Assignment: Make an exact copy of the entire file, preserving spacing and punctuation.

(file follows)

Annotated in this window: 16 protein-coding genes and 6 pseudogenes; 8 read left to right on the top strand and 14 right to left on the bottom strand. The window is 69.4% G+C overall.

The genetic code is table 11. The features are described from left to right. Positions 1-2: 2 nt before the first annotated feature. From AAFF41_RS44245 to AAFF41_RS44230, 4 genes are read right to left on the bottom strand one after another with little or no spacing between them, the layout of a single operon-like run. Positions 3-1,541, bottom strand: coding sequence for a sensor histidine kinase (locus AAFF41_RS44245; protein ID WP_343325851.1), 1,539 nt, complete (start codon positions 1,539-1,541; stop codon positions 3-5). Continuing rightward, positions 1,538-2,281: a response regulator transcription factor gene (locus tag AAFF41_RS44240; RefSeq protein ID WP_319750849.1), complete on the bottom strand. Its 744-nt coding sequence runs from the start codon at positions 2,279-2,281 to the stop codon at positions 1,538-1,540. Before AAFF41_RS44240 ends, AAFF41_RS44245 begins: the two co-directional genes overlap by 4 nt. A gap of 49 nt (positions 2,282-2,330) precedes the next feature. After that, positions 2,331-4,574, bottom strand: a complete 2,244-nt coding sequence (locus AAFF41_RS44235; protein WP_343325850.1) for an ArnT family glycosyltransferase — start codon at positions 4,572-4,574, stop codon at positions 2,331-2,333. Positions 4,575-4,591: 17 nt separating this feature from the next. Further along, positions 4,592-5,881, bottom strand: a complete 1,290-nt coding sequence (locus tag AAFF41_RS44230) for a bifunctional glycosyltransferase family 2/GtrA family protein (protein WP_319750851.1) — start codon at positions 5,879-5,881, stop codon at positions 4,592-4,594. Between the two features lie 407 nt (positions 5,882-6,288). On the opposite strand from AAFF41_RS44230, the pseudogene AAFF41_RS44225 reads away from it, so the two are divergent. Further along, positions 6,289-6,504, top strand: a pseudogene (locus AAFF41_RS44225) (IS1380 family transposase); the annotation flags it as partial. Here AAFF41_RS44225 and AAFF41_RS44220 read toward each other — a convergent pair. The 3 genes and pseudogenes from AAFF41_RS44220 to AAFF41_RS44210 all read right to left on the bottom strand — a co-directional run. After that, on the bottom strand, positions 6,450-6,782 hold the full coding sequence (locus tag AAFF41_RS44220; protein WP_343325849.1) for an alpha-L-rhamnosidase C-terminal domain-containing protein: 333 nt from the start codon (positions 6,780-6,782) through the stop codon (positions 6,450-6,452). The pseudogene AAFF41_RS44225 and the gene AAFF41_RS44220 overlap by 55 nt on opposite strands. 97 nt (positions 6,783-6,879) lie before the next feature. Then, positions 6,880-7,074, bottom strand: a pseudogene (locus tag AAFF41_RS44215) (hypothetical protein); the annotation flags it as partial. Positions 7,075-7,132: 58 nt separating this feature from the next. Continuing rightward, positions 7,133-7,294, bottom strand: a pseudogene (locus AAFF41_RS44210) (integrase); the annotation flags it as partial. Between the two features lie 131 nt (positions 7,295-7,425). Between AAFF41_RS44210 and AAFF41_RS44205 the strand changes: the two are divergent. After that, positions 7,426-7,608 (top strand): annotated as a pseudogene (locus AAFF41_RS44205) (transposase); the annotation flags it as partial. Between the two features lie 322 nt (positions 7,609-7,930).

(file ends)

Annotated in this window: 16 protein-coding genes and 6 pseudogenes; 8 read left to right on the top strand and 14 right to left on the bottom strand. The window is 69.4% G+C overall.

The genetic code is table 11. The features are described from left to right. Positions 1-2: 2 nt before the first annotated feature. From AAFF41_RS44245 to AAFF41_RS44230, 4 genes are read right to left on the bottom strand one after another with little or no spacing between them, the layout of a single operon-like run. Positions 3-1,541, bottom strand: coding sequence for a sensor histidine kinase (locus AAFF41_RS44245; protein ID WP_343325851.1), 1,539 nt, complete (start codon positions 1,539-1,541; stop codon positions 3-5). Continuing rightward, positions 1,538-2,281: a response regulator transcription factor gene (locus tag AAFF41_RS44240; RefSeq protein ID WP_319750849.1), complete on the bottom strand. Its 744-nt coding sequence runs from the start codon at positions 2,279-2,281 to the stop codon at positions 1,538-1,540. Before AAFF41_RS44240 ends, AAFF41_RS44245 begins: the two co-directional genes overlap by 4 nt. A gap of 49 nt (positions 2,282-2,330) precedes the next feature. After that, positions 2,331-4,574, bottom strand: a complete 2,244-nt coding sequence (locus AAFF41_RS44235; protein WP_343325850.1) for an ArnT family glycosyltransferase — start codon at positions 4,572-4,574, stop codon at positions 2,331-2,333. Positions 4,575-4,591: 17 nt separating this feature from the next. Further along, positions 4,592-5,881, bottom strand: a complete 1,290-nt coding sequence (locus tag AAFF41_RS44230) for a bifunctional glycosyltransferase family 2/GtrA family protein (protein WP_319750851.1) — start codon at positions 5,879-5,881, stop codon at positions 4,592-4,594. Between the two features lie 407 nt (positions 5,882-6,288). On the opposite strand from AAFF41_RS44230, the pseudogene AAFF41_RS44225 reads away from it, so the two are divergent. Further along, positions 6,289-6,504, top strand: a pseudogene (locus AAFF41_RS44225) (IS1380 family transposase); the annotation flags it as partial. Here AAFF41_RS44225 and AAFF41_RS44220 read toward each other — a convergent pair. The 3 genes and pseudogenes from AAFF41_RS44220 to AAFF41_RS44210 all read right to left on the bottom strand — a co-directional run. After that, on the bottom strand, positions 6,450-6,782 hold the full coding sequence (locus tag AAFF41_RS44220; protein WP_343325849.1) for an alpha-L-rhamnosidase C-terminal domain-containing protein: 333 nt from the start codon (positions 6,780-6,782) through the stop codon (positions 6,450-6,452). The pseudogene AAFF41_RS44225 and the gene AAFF41_RS44220 overlap by 55 nt on opposite strands. 97 nt (positions 6,783-6,879) lie before the next feature. Then, positions 6,880-7,074, bottom strand: a pseudogene (locus tag AAFF41_RS44215) (hypothetical protein); the annotation flags it as partial. Positions 7,075-7,132: 58 nt separating this feature from the next. Continuing rightward, positions 7,133-7,294, bottom strand: a pseudogene (locus AAFF41_RS44210) (integrase); the annotation flags it as partial. Between the two features lie 131 nt (positions 7,295-7,425). Between AAFF41_RS44210 and AAFF41_RS44205 the strand changes: the two are divergent. After that, positions 7,426-7,608 (top strand): annotated as a pseudogene (locus AAFF41_RS44205) (transposase); the annotation flags it as partial. Between the two features lie 322 nt (positions 7,609-7,930).